But you know what? Your dirty little hands? Your dirty little faces? That disaster you made at the bottom of the stairs? It didn’t matter one bit that day, and it doesn’t matter one bit today. In fact, I’m glad I let you make that mess! I’m glad I took pictures to mark the occasion – the messiest, most disastrous day we’d ever had! Because life with little ones isn’t about keeping things neat, tidy and perfectly placed all day long. Life with little ones is about marking moments, living life to the fullest – while they’re still little.

Years have passed, and you’re not so little anymore. Your faces haven’t been that messy for years, and you’d think it was a lame idea to throw things over the banister to the first floor. You’re both way too cool for that.

Though it seems you’re all grown up big now, one day I’ll look back on pictures from this week, this month, and realize you were still – little kids. I’ll long for these days, I’ll wish I could make you little again. And most of what I’ll remember will be good.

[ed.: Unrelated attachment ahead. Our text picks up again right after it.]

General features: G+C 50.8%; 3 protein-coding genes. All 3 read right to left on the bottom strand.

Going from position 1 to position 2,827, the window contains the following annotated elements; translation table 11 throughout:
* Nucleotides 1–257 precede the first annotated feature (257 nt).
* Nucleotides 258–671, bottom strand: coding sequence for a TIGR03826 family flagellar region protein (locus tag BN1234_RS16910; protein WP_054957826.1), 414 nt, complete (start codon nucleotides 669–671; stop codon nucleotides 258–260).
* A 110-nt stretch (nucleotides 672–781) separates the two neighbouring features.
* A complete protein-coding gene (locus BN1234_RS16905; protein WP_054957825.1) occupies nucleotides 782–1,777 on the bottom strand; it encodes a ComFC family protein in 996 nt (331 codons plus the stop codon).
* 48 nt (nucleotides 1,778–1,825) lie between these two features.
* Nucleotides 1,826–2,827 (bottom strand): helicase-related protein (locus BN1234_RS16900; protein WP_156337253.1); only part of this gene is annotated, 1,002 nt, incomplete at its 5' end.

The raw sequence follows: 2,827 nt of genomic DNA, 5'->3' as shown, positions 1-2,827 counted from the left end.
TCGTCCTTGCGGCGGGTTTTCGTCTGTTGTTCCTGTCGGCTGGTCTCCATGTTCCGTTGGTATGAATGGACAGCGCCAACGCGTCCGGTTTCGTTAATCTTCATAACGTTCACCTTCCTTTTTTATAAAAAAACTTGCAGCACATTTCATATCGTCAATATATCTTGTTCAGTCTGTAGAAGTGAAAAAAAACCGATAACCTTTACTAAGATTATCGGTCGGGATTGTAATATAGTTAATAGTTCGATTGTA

So if I’m aware, if I’m living fully alive and in the moment now, I’ll take movies and capture more photographs that will remind me – your childhood was wonderful, I let you be kids, we lived life to the fullest, together. And it was good.

So thanks for getting down and dirty, creating disasters that remind me we’re alive. I’m blessed to share this beautifully messy life with you.

All my love,


*If you’d like to read more from my #31Days Letters to the Unthanked series, click here for the landing page where all the letters are listed and linked!

  1. Nicole Newfield says:

    Love this! Very good reminder to all of us moms!

  2. Rachel Arntson says:

    I LOVE it!!! You are right, Amy. I did not take nearly enough photos of those moments. The pictures of my kids are posing at Christmas and birthday parties. They are not the day to day life moments. Don’t stop taking photos.